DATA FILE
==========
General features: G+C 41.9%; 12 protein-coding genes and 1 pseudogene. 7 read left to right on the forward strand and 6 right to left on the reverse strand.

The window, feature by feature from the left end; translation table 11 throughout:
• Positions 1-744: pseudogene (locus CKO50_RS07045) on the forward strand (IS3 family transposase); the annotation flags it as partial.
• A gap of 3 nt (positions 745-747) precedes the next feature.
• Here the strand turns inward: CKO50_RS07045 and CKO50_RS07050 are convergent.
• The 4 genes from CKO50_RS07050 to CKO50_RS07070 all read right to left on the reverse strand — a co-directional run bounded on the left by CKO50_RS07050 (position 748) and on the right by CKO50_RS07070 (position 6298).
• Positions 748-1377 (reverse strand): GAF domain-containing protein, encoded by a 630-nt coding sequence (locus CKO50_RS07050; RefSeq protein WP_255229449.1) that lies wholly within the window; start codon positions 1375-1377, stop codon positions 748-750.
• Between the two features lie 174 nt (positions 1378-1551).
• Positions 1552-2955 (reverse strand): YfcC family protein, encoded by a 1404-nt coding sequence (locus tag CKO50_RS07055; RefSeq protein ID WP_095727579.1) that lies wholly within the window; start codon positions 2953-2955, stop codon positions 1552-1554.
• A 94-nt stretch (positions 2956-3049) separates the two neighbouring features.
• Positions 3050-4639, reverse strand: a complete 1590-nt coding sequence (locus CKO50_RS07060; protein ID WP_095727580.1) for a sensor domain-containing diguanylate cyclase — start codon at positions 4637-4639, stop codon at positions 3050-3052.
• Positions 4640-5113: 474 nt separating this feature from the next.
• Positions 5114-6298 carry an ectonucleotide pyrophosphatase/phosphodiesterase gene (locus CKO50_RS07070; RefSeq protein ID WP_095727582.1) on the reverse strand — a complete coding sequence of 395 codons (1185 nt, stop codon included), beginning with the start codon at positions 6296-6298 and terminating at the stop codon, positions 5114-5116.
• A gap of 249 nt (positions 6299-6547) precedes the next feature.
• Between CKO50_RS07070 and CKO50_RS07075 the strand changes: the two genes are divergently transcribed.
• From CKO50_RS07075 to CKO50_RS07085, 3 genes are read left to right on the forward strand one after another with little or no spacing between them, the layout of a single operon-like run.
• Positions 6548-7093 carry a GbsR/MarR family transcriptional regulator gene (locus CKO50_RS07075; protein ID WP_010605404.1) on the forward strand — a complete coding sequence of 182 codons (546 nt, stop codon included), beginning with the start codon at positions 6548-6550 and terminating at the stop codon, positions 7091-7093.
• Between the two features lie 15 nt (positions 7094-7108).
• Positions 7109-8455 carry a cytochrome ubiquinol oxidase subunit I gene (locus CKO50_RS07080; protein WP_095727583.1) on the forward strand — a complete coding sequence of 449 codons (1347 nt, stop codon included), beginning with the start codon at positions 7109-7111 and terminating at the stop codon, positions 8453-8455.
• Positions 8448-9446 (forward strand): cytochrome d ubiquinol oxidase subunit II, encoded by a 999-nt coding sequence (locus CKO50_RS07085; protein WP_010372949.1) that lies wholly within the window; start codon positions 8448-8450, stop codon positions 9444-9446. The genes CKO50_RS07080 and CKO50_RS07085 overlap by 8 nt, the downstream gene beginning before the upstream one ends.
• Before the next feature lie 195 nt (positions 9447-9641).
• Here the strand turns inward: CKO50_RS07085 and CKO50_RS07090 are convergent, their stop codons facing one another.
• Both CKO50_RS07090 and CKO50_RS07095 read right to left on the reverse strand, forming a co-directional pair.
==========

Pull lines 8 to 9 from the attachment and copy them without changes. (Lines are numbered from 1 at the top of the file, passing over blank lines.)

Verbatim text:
• Between the two features lie 174 nt (positions 1378-1551).
• Positions 1552-2955 (reverse strand): YfcC family protein, encoded by a 1404-nt coding sequence (locus tag CKO50_RS07055; RefSeq protein ID WP_095727579.1) that lies wholly within the window; start codon positions 2953-2955, stop codon positions 1552-1554.